30. Maria Montessori made the brilliant observation that adolescents (ages 12-15+) are similar in many ways to children ages birth to 3: The infant is vulnerable because a new being is in creation: a child. The teen is equally vulnerable because, again, a new being is in creation: an adult. The difference is this: the young child wishes to discover himself, independent of his family. The young adult, however, not only wishes to discover himself but how that self fits in with society. So in a YA novel, you're going to see everything the teen experiences filtered through his past experiences and future expectations. He's looking forward with questions: Who am I? What does this mean to me? What does this say about me? What effects will my choices have on me -- and those around me? With an adult book that features a teen protagonist, you've got the opposite going on. The plot is almost a memory, a retelling of what the protagonist said and felt and learned. It therefore lacks the immediacy that is so crucial in a teen novel.

    I totally agree that a YA novel should end with hope. This is FICTION, after all. It's not how life necessarily is; it's how life could be or should be. Too many adult books are naturalistic; there is no cause and effect, just random things that happen.I think it's important for YAs to learn and understand that they need to be conscious individuals; that what they say and do and think and believe have repercussions - - in their own lives, and in the lives of those around them.

  31. Great answer to a question that my writing students often ask, Cheryl. And the follow-up comments have been very interesting. I especially appreciate what Ms. Lee Wardlaw added to the discussion. Gives me terrific "food-for-thought" as I revise my own YA historical novel.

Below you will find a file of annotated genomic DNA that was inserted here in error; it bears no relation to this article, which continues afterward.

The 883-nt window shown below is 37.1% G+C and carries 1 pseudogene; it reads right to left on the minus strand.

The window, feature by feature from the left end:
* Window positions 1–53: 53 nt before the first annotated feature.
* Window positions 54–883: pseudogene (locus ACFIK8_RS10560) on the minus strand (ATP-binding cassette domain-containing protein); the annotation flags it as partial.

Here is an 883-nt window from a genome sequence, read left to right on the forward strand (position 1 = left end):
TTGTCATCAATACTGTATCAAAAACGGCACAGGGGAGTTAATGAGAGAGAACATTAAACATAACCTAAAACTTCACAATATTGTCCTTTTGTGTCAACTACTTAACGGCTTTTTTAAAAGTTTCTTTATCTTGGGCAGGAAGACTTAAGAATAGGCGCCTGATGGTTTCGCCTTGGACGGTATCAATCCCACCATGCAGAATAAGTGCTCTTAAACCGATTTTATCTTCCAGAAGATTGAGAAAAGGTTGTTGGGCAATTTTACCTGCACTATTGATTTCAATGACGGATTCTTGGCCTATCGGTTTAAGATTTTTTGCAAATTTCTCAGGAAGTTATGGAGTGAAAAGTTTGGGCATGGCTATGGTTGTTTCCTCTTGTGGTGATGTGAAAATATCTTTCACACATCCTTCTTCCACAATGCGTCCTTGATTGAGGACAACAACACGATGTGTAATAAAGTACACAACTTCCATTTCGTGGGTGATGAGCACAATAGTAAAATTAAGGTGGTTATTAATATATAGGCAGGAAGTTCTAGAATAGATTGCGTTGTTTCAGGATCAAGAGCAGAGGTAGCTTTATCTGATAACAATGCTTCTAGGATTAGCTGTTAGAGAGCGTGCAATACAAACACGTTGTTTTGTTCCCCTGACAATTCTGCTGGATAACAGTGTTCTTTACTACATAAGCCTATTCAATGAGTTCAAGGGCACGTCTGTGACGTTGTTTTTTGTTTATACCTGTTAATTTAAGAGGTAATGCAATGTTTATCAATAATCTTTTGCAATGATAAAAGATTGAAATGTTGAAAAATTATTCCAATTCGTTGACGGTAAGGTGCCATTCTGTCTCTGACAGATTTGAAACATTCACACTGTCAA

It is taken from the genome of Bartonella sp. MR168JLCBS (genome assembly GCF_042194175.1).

32. I've always heard that kids/teens want to read about a protagonist that's a little older than they are. So if that's the case, I agree with Emily's statement that there should be a little more room about 18 for YA fiction protagnoists.

  33. Excellent discussion! I'm struggling to categorize my current WIP as either MG or YA. From your description, I would say it's YA (which is what I've thought it was all along).

  34. Love this post! I think you hit right on the mark with your YA guidelines. It made me feel even more confident that I'm writing towards the market that I wanted to. I agree with other commenters that the "hope" aspect could be flexible, but personally I prefer YA fiction to always be left with at least the hint of hope toward a happy ending even if it's not implicitly spelled out in the ending words. The feeling of much life left to live is exactly what my goal is at the end of my series.